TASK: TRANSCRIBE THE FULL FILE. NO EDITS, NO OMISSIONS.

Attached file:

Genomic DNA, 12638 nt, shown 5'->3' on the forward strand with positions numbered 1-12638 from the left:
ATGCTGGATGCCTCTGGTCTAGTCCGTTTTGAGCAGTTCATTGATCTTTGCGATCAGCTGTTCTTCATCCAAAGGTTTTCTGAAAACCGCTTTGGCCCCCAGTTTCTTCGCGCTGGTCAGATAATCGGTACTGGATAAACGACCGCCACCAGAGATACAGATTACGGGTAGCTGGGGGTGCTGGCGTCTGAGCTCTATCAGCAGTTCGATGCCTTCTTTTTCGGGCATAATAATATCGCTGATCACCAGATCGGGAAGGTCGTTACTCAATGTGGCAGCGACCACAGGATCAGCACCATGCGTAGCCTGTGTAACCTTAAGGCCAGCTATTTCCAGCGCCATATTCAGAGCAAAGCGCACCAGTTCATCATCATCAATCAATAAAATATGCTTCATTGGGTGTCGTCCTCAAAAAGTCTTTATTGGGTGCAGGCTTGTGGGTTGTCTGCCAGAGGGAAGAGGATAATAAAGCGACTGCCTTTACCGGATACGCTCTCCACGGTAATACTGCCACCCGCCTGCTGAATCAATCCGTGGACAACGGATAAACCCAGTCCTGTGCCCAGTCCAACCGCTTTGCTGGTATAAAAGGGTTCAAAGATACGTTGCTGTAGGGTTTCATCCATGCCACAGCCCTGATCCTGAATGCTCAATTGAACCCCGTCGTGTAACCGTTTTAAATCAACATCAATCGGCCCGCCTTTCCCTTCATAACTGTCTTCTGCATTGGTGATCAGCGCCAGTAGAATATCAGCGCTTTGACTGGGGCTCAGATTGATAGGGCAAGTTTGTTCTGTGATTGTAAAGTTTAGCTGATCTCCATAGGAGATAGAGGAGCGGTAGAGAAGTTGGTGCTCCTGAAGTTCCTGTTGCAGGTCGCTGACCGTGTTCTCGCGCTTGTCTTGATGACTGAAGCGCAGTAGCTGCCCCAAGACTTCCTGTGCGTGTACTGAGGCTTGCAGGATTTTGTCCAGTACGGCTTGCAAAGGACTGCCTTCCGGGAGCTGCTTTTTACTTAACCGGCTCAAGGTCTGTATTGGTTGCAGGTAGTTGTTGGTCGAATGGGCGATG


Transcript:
Genomic DNA, 12638 nt, shown 5'->3' on the forward strand with positions numbered 1-12638 from the left:
ATGCTGGATGCCTCTGGTCTAGTCCGTTTTGAGCAGTTCATTGATCTTTGCGATCAGCTGTTCTTCATCCAAAGGTTTTCTGAAAACCGCTTTGGCCCCCAGTTTCTTCGCGCTGGTCAGATAATCGGTACTGGATAAACGACCGCCACCAGAGATACAGATTACGGGTAGCTGGGGGTGCTGGCGTCTGAGCTCTATCAGCAGTTCGATGCCTTCTTTTTCGGGCATAATAATATCGCTGATCACCAGATCGGGAAGGTCGTTACTCAATGTGGCAGCGACCACAGGATCAGCACCATGCGTAGCCTGTGTAACCTTAAGGCCAGCTATTTCCAGCGCCATATTCAGAGCAAAGCGCACCAGTTCATCATCATCAATCAATAAAATATGCTTCATTGGGTGTCGTCCTCAAAAAGTCTTTATTGGGTGCAGGCTTGTGGGTTGTCTGCCAGAGGGAAGAGGATAATAAAGCGACTGCCTTTACCGGATACGCTCTCCACGGTAATACTGCCACCCGCCTGCTGAATCAATCCGTGGACAACGGATAAACCCAGTCCTGTGCCCAGTCCAACCGCTTTGCTGGTATAAAAGGGTTCAAAGATACGTTGCTGTAGGGTTTCATCCATGCCACAGCCCTGATCCTGAATGCTCAATTGAACCCCGTCGTGTAACCGTTTTAAATCAACATCAATCGGCCCGCCTTTCCCTTCATAACTGTCTTCTGCATTGGTGATCAGCGCCAGTAGAATATCAGCGCTTTGACTGGGGCTCAGATTGATAGGGCAAGTTTGTTCTGTGATTGTAAAGTTTAGCTGATCTCCATAGGAGATAGAGGAGCGGTAGAGAAGTTGGTGCTCCTGAAGTTCCTGTTGCAGGTCGCTGACCGTGTTCTCGCGCTTGTCTTGATGACTGAAGCGCAGTAGCTGCCCCAAGACTTCCTGTGCGTGTACTGAGGCTTGCAGGATTTTGTCCAGTACGGCTTGCAAAGGACTGCCTTCCGGGAGCTGCTTTTTACTTAACCGGCTCAAGGTCTGTATTGGTTGCAGGTAGTTGTTGGTCGAATGGGCGATG